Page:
Friday 20 – Sunday 22 March 2020
On Friday this week, schools and colleges shut in the UK. This was a great relief to our pregnant teacher daughter-in-law, who had been agonising about going to work in her secondary school ever since the Chief Medical Officer indicated that pregnant women are at increased risk.
Also on Friday, abruptly, all cafes, pubs, restaurants, leisure centres, and gyms were told to close with immediate effect. This didn’t affect us much, as we’d reluctantly stopped going out mixing with other people the previous week. A neighbour told us sadly how she had seen the publicans from our beloved local, the Wyche Inn, standing outside their pub on Friday night after sending everyone home. She said they looked utterly bereft. It could be a long time before we gather round their convivial bar again on a Friday evening.
But these measures may have started to bring home to many people how serious the pandemic really is. So many of us are now greeting each other from a distance, and without contact. Or we’re using video or social media instead of gathering in person. Nevertheless, some people, younger ones in particular who maybe feel less vulnerable, were still congregating in public this weekend. We were very relieved our own children had stayed in, but perhaps their ages – well into their thirties now – had modified their crowd instincts.
On the other hand, Government pleas to stop panic buying and stripping supermarkets are still falling on deaf ears. Peter was disgusted by the older man who turned round to him in the village store, telling him in a whisper he was buying up everything in sight that looked in danger of running out, apparently whether he needed it or not. He then picked one of the several unwrapped loaves he had stashed under his arm, squeezed it with his bare hand, and offered it Peter. Peter had no problem declining, though he reported it was harder resisting the temptation to do so in a very robust and physical fashion.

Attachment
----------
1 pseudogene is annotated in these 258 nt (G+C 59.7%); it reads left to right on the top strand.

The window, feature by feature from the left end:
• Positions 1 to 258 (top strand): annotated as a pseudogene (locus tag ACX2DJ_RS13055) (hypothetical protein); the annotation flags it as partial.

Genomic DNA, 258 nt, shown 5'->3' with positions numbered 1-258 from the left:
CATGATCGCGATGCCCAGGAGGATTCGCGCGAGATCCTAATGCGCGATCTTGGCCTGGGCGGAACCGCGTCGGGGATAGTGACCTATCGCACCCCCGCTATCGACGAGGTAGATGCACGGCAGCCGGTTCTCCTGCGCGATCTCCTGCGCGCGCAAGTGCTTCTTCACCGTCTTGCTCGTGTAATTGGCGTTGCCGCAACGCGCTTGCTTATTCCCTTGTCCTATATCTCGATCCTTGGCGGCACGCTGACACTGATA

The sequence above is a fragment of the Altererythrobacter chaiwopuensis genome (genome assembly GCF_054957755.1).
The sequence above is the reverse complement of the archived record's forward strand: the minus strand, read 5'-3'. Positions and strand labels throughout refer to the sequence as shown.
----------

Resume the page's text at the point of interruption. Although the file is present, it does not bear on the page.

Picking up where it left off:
But here’s a brighter related story: having been away for a month travelling, we hadn’t bought any toilet rolls until we actually needed them. Of course that meant we were then greeted by empty shelves in every store we tried.
We were laughing about this with our lovely neighbours, Mark and Julie, over the fence at a safe distance – actually we were pretty much shouting at each other. Julie disappeared and came back with a toilet roll, held out on a long cane so our hands did not touch. Now that’s what I call neighbourly!
A final story about social distancing, and I’ll leave you in peace for now. We live in a part of the Malvern Hills always popular with weekend visitors. As we had expected, the Hills were extremely busy this weekend, the weather being both dry and sunny. And with so many of the usual weekend haunts out of bounds now, people round the region who would normally be at the footie, or shopping, or meeting friends in cafes and pubs, came to walk the Malverns instead. And that was fine (apart from those we saw crowded round an ice-cream van, where money and ice-creams were changing hands in a way that made us shudder.)
We did, though, decide that discretion was definitely the better part of valour, having witnessed the constant streams of groups of people heading along the well-known tracks and ridge paths behind our house. There was even (shudder time again) a coach disgorging a crowd of older people at the foot of Beacon Hill. As we walked past the car park, one lady with a tiny son, eager to meet our friendly dog Peggy, got quite upset and dragged her toddler away, saying she didn’t want him touching any animals because of the Virus. This was of course completely unnecessary, and made me very sad for the little crestfallen boy, although I understand the panic and confusion the pandemic has engendered in so many parents right now.
So we packed a picnic, hitched up the dog, and headed off for a much quieter route we knew of, being locals here. A secret route, of course – oh well, seeing as it’s you, as long as you don’t tell anyone, we went down the Purlieu. That’s an old unmade road which leads downhill to the Victorian limestone workings, below the west side of the Beacon towards Colwall village.
Whoops, I seem to have let the cat out of the bag. We’ll see you there next weekend, then. Just keep your distance, please – we converse by shouting.